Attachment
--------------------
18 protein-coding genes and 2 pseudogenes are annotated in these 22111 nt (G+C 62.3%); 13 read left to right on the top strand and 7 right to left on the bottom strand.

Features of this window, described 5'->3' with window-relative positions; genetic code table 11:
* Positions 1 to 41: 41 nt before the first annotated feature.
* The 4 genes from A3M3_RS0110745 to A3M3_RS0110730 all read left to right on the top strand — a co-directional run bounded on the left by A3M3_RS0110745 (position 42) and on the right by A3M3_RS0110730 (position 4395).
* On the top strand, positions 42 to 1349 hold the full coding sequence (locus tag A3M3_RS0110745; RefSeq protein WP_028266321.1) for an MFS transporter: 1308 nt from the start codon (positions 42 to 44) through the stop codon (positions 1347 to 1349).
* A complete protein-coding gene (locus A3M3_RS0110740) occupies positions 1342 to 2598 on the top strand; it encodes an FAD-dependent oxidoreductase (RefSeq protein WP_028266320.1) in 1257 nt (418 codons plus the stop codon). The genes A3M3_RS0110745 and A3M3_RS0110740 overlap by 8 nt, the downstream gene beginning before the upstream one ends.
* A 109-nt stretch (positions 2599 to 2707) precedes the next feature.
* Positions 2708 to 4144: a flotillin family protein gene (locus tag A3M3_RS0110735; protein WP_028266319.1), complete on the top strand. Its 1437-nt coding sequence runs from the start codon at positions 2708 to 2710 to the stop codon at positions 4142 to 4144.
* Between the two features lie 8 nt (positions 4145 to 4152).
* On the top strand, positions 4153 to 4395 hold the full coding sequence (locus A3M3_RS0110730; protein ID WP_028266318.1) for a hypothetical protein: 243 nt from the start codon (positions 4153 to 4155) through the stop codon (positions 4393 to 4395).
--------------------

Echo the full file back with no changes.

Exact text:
18 protein-coding genes and 2 pseudogenes are annotated in these 22111 nt (G+C 62.3%); 13 read left to right on the top strand and 7 right to left on the bottom strand.

Features of this window, described 5'->3' with window-relative positions; genetic code table 11:
* Positions 1 to 41: 41 nt before the first annotated feature.
* The 4 genes from A3M3_RS0110745 to A3M3_RS0110730 all read left to right on the top strand — a co-directional run bounded on the left by A3M3_RS0110745 (position 42) and on the right by A3M3_RS0110730 (position 4395).
* On the top strand, positions 42 to 1349 hold the full coding sequence (locus tag A3M3_RS0110745; RefSeq protein WP_028266321.1) for an MFS transporter: 1308 nt from the start codon (positions 42 to 44) through the stop codon (positions 1347 to 1349).
* A complete protein-coding gene (locus A3M3_RS0110740) occupies positions 1342 to 2598 on the top strand; it encodes an FAD-dependent oxidoreductase (RefSeq protein WP_028266320.1) in 1257 nt (418 codons plus the stop codon). The genes A3M3_RS0110745 and A3M3_RS0110740 overlap by 8 nt, the downstream gene beginning before the upstream one ends.
* A 109-nt stretch (positions 2599 to 2707) precedes the next feature.
* Positions 2708 to 4144: a flotillin family protein gene (locus tag A3M3_RS0110735; protein WP_028266319.1), complete on the top strand. Its 1437-nt coding sequence runs from the start codon at positions 2708 to 2710 to the stop codon at positions 4142 to 4144.
* Between the two features lie 8 nt (positions 4145 to 4152).
* On the top strand, positions 4153 to 4395 hold the full coding sequence (locus A3M3_RS0110730; protein ID WP_028266318.1) for a hypothetical protein: 243 nt from the start codon (positions 4153 to 4155) through the stop codon (positions 4393 to 4395).